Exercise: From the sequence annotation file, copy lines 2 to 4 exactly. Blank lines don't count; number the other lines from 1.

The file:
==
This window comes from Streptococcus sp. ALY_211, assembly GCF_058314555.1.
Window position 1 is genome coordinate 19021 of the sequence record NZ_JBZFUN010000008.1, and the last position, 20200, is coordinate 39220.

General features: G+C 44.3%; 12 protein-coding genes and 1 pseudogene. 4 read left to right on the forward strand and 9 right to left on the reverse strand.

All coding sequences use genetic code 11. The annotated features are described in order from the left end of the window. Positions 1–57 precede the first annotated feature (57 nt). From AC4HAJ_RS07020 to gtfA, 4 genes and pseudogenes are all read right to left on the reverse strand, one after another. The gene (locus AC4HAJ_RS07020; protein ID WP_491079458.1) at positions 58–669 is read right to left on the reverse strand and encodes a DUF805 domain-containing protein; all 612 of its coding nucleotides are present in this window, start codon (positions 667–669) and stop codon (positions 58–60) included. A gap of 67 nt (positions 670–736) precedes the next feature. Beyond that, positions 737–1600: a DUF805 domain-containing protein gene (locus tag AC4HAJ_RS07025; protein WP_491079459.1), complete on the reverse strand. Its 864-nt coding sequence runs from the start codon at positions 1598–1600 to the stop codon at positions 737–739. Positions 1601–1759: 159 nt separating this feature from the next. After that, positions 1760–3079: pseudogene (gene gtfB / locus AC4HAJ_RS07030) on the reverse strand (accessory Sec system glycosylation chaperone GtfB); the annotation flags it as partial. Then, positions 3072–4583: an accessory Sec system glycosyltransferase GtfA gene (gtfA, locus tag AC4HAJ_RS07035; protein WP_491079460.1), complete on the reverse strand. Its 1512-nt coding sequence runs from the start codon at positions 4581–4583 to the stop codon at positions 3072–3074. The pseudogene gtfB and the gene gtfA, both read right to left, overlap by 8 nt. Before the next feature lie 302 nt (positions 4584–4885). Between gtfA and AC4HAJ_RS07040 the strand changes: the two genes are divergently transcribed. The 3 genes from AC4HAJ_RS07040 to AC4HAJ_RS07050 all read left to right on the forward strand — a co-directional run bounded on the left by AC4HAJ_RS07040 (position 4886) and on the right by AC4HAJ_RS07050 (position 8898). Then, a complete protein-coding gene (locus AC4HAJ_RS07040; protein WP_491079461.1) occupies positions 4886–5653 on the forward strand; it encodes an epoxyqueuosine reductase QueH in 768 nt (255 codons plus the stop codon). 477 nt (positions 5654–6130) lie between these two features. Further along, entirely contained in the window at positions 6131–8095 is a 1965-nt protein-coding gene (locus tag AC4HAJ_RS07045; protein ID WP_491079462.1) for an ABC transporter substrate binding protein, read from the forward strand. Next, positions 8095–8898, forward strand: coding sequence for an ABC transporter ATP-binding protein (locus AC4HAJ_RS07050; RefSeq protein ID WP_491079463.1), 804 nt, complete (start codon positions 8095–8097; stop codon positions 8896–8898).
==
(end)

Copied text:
Window position 1 is genome coordinate 19021 of the sequence record NZ_JBZFUN010000008.1, and the last position, 20200, is coordinate 39220.

General features: G+C 44.3%; 12 protein-coding genes and 1 pseudogene. 4 read left to right on the forward strand and 9 right to left on the reverse strand.

All coding sequences use genetic code 11. The annotated features are described in order from the left end of the window. Positions 1–57 precede the first annotated feature (57 nt). From AC4HAJ_RS07020 to gtfA, 4 genes and pseudogenes are all read right to left on the reverse strand, one after another. The gene (locus AC4HAJ_RS07020; protein ID WP_491079458.1) at positions 58–669 is read right to left on the reverse strand and encodes a DUF805 domain-containing protein; all 612 of its coding nucleotides are present in this window, start codon (positions 667–669) and stop codon (positions 58–60) included. A gap of 67 nt (positions 670–736) precedes the next feature. Beyond that, positions 737–1600: a DUF805 domain-containing protein gene (locus tag AC4HAJ_RS07025; protein WP_491079459.1), complete on the reverse strand. Its 864-nt coding sequence runs from the start codon at positions 1598–1600 to the stop codon at positions 737–739. Positions 1601–1759: 159 nt separating this feature from the next. After that, positions 1760–3079: pseudogene (gene gtfB / locus AC4HAJ_RS07030) on the reverse strand (accessory Sec system glycosylation chaperone GtfB); the annotation flags it as partial. Then, positions 3072–4583: an accessory Sec system glycosyltransferase GtfA gene (gtfA, locus tag AC4HAJ_RS07035; protein WP_491079460.1), complete on the reverse strand. Its 1512-nt coding sequence runs from the start codon at positions 4581–4583 to the stop codon at positions 3072–3074. The pseudogene gtfB and the gene gtfA, both read right to left, overlap by 8 nt. Before the next feature lie 302 nt (positions 4584–4885). Between gtfA and AC4HAJ_RS07040 the strand changes: the two genes are divergently transcribed. The 3 genes from AC4HAJ_RS07040 to AC4HAJ_RS07050 all read left to right on the forward strand — a co-directional run bounded on the left by AC4HAJ_RS07040 (position 4886) and on the right by AC4HAJ_RS07050 (position 8898). Then, a complete protein-coding gene (locus AC4HAJ_RS07040; protein WP_491079461.1) occupies positions 4886–5653 on the forward strand; it encodes an epoxyqueuosine reductase QueH in 768 nt (255 codons plus the stop codon). 477 nt (positions 5654–6130) lie between these two features. Further along, entirely contained in the window at positions 6131–8095 is a 1965-nt protein-coding gene (locus tag AC4HAJ_RS07045; protein ID WP_491079462.1) for an ABC transporter substrate binding protein, read from the forward strand. Next, positions 8095–8898, forward strand: coding sequence for an ABC transporter ATP-binding protein (locus AC4HAJ_RS07050; RefSeq protein ID WP_491079463.1), 804 nt, complete (start codon positions 8095–8097; stop codon positions 8896–8898).